Pets may play an important role in the survival of methicillin-resistant (MR) and multidrug-resistant (MDR) Staphylococcus spp. in the home. We looked at risk factors for antimicrobial-resistant coagulase-positive staphylococci carriage, with a focus on Staphylococcus aureus and Staphylococcus pseudintermedius isolated from pets in the homes of people with methicillin-resistant S. aureus (MRSA) skin or soft-tissue infection. We analysed cross-sectional data from a 2012 study that assessed the transmission of MRSA and other staphylococci from humans, their pets, and the environment (Pets and Environmental Transmission of Staphylococci [PETS] study).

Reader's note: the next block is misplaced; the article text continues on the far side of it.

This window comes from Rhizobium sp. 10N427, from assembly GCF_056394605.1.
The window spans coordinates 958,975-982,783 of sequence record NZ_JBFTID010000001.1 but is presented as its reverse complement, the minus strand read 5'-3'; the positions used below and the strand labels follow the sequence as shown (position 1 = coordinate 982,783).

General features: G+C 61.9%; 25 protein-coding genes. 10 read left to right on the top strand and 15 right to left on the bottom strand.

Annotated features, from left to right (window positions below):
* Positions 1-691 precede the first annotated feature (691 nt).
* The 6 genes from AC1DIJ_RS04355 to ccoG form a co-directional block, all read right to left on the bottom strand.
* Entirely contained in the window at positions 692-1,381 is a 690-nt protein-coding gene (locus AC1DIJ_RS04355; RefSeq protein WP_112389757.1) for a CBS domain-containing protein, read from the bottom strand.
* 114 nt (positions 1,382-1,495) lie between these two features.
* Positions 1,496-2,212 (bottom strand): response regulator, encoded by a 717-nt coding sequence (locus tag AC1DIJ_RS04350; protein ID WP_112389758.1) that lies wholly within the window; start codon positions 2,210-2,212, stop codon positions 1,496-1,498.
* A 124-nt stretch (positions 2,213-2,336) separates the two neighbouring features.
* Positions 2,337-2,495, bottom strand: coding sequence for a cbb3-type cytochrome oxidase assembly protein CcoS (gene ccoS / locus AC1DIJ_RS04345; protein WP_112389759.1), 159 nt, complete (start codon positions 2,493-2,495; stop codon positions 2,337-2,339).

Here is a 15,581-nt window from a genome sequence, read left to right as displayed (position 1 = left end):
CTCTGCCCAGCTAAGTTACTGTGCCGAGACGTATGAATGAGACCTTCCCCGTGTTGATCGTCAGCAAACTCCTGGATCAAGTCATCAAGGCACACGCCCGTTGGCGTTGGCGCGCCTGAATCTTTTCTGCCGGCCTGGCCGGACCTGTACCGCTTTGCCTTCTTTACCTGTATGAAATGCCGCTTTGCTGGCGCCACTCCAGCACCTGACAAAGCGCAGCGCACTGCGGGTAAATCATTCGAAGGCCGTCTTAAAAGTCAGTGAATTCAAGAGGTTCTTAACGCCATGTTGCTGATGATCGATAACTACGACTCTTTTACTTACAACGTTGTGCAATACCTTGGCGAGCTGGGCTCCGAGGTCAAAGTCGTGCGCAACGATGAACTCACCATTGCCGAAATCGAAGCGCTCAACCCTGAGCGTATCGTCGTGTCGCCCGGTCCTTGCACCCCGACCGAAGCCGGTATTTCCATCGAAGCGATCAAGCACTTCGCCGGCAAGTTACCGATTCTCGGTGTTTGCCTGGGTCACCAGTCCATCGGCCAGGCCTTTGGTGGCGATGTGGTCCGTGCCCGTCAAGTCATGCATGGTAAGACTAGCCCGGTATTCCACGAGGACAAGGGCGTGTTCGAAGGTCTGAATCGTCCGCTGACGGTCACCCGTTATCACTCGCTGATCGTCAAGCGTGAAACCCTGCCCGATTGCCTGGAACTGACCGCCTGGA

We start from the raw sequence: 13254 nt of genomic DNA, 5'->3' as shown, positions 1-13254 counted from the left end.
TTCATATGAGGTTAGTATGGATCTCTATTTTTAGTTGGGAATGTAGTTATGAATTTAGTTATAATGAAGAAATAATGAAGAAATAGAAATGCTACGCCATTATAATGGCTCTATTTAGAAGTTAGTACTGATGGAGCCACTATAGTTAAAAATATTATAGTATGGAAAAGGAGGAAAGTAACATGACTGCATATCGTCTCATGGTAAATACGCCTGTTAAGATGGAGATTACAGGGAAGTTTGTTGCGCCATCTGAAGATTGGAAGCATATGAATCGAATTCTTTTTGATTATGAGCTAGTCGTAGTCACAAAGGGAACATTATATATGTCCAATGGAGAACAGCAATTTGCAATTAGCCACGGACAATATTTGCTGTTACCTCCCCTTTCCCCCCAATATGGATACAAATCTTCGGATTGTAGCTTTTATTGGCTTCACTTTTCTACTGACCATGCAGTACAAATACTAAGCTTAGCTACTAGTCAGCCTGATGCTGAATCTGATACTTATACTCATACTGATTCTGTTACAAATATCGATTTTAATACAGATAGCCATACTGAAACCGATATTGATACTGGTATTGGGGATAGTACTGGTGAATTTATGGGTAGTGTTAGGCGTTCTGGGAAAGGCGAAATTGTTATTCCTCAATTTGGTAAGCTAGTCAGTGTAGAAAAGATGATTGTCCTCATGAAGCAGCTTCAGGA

We examined the relationship between demographic, healthcare-related, contact-related, and environmental risk factors and MDR Staphylococcus spp. isolated from dogs and cats using unadjusted and adjusted stratified logistic regression analyses with household-clustered standard errors. These studies included Staphylococcal isolates from dogs (n = 63) and cats (n = 47). The main risk factor of interest was the use of oral or injectable antimicrobials by the pets in the previous year. According to our findings, 50% (12/24) of S. aureus, 3.3 percent (1/30) of S. pseudintermedius, and 25% (14/56) of other coagulase-positive staphylococci (CPS) were MDR. S. aureus isolates were more likely to be MDR than S. pseudintermedius isolates. We found no statistically significant link between the use of oral or injectable antimicrobials in the previous year and the presence of MDR bacteria. The findings suggest that the drivers of antimicrobial resistance in household staphylococci may differ by bacterial species, which could have implications for one health intervention strategy for staphylococci as well as inform the investigation of other reverse zoonoses like COVID-19.